“Heartbreak is like shattered glass: while it’s impossible that two pieces could splinter in precisely the same pattern, in the end, it doesn’t matter, because the effect is identical.”
It’s been a couple of days since I finished this book, and I’m still not entirely sure how I feel about it.
From a literary standpoint, I really liked this book. It’s written as a first person narrative, which is a little hard to get used to at first, but once you do, it’s really insightful and interesting, very different from most reads. The tale is told from an outsider’s perspective, a character who is only very tangentially related to the story itself, and so it doesn’t have the omnipotent view that standard third person storytelling entails. You only get people’s thoughts if they told them to the narrator, only know what things look like from his perspective, only understand what he understands.
And sometimes, that’s not a whole lot. So it’s kind of like life, that way.
After flipping through some other reviews here, there seems to be a consensus that this book is fairly slow-moving. And it is… in a way. The pace is languorous with long passages of description or quiet bits of dialogue that don’t seem to mean much at the time. To me, this just brought me right there into the fictional South American country. Why?
I did a semester abroad in Costa Rica. There is a concept there known as “tico time”. People aren’t in such a rush. Things unfold in their own time. People are late. Events start late. Most people don’t follow a clock the same way they do in North America. It’s just a different way of looking at life. That’s what this book felt like to me; like it was taking place in tico time, and I was perfectly okay with that.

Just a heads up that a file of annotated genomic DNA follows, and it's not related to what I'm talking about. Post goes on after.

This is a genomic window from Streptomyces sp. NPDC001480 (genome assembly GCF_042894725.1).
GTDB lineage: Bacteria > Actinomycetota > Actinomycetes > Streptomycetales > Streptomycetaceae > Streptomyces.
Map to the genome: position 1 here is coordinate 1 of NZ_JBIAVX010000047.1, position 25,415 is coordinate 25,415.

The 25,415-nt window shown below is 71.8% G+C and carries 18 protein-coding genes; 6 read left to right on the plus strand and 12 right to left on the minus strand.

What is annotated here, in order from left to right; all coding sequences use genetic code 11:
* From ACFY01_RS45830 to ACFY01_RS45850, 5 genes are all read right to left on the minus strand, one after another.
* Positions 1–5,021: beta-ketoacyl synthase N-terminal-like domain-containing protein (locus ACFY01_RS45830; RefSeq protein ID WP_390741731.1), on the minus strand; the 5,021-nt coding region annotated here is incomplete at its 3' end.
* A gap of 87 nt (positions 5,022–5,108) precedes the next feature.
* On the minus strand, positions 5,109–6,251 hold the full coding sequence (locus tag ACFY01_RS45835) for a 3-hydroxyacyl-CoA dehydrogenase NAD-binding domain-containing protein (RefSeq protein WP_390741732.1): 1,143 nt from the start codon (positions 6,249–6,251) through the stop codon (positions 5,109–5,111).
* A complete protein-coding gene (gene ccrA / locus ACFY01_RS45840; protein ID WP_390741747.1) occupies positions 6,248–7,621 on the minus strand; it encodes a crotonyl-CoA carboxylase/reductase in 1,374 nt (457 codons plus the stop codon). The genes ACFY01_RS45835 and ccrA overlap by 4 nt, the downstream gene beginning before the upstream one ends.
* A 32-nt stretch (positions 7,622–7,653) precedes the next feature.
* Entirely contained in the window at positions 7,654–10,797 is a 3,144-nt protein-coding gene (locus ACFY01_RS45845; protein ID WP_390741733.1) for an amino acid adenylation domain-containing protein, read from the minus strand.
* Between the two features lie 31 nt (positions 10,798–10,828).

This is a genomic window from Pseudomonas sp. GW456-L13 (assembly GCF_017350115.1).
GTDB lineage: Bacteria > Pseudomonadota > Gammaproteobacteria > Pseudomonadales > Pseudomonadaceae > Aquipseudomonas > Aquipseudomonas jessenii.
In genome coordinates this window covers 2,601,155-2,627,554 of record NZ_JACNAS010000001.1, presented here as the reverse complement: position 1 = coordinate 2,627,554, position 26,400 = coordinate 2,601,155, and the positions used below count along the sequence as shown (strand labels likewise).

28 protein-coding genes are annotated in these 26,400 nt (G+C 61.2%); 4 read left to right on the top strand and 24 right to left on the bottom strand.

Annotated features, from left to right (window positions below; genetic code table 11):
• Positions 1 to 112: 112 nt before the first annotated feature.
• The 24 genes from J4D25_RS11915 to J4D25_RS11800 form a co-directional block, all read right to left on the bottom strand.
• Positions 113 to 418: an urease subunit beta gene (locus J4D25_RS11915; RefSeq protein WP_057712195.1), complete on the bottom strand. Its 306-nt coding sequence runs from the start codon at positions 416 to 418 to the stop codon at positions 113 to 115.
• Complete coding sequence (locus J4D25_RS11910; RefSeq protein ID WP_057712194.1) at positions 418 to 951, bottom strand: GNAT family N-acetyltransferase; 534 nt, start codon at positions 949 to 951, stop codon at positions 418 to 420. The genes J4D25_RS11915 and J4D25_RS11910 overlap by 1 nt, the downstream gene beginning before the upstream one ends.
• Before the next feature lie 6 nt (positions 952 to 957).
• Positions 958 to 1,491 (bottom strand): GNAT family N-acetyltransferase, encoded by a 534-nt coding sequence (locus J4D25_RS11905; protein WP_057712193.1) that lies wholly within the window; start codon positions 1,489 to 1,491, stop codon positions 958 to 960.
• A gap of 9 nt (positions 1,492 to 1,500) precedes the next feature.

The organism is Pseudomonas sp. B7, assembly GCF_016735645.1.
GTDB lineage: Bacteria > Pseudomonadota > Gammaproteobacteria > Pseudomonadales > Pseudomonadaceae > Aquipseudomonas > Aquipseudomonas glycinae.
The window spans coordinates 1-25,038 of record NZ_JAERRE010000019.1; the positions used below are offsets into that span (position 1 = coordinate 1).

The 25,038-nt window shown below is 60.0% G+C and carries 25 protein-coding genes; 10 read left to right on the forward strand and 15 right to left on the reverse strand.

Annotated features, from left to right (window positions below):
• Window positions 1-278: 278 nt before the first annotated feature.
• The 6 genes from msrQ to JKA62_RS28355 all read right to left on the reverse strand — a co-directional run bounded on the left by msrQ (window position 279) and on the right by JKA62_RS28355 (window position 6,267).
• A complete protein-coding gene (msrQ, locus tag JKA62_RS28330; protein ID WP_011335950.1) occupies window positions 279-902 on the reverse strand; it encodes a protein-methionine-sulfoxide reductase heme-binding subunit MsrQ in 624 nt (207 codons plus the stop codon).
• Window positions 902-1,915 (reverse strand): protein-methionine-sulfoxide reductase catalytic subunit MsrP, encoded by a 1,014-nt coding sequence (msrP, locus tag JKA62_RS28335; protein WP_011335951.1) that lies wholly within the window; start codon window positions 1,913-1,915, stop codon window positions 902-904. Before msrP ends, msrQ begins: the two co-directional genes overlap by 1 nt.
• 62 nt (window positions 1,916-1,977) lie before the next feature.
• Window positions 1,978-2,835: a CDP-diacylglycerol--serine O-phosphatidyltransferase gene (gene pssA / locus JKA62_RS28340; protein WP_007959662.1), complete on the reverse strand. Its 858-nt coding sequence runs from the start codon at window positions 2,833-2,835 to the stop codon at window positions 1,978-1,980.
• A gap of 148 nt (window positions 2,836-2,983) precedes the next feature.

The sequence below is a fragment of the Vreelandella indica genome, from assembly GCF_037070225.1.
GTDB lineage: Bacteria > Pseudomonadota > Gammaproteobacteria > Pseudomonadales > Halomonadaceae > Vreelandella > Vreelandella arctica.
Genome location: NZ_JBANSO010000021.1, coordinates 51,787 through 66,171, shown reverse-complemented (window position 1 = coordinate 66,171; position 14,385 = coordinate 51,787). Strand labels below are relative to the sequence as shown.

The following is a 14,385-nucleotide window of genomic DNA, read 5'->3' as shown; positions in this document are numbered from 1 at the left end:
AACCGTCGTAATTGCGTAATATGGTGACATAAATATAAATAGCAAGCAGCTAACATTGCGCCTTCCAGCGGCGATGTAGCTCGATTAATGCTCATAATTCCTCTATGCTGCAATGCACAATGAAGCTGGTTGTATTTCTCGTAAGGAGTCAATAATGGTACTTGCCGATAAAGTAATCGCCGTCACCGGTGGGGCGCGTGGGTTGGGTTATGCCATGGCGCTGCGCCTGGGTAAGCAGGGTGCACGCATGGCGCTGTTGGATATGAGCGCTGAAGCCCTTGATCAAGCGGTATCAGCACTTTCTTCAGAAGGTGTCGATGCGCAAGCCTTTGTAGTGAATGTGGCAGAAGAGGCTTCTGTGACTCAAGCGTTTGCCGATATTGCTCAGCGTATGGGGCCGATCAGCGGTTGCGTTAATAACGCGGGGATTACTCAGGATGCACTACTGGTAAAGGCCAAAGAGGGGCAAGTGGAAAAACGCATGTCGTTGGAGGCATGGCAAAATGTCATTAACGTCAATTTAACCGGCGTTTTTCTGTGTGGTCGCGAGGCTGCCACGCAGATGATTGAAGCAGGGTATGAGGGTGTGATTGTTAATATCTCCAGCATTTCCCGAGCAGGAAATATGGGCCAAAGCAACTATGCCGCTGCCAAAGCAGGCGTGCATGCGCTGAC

This story follows the movements of a small acting company touring “the provinces” of this un-named nation. They are putting on a play named “The Idiot President,” the initial writing of which, years before, landed one of them in prison for “terrorism”. Henry Nunez, the playwright, is incidentally bisexual. I say incidentally because it’s such a non-issue in the book; it’s rare to find a bisexual character, rarer for them to be male, and rarer still for it to be absolutely no big deal and just a side note to the plot itself. I really liked the way the writer handled this. The relationship occurred when Henry was in prison, but it wasn’t just prison sex, illustrated by the tender little moments they had together that Henry recalled, and the way he described their encounters as “making love”.
Nelson, the youngest member of the troupe, idolizes Henry – and really, this is Nelson’s story, though you don’t know that at first. There are hints that the narrator drops along the way, but many are misleading and confusing, and he spends only as much time under the focus of the narrator as Henry does, and barely more than most of the next tier of characters.
I guess if I were to choose an overarching theme that I thought this book had for me, it would be about self-destruction. Sometimes unconscious action or inaction, sometimes by not acting when we should, and sometimes, the least of the time, by actions we take deliberately. I was sad at the end of the book, but not sobbing or emotionally overwrought. More borne down by the depression that leaks out of every pore of the characters by the end.
I kept waiting for the other shoe to drop, for some dramatic climax, but that just doesn’t happen in this book. There is no big reveal, no “oh that’s why all this happened”, not even a real answer to whether or not Nelson belonged where he ended up or not. Just questions, remote sadness, and a bit of a feeling of disconnection. I felt for Nelson, up til the last chapter or so, but not any more. Some of that is likely what prison did to his character, but… meh. I just didn’t care any more. I couldn’t feel it.
But I’m still drawn back to liking the book as a whole. I just can’t explain why.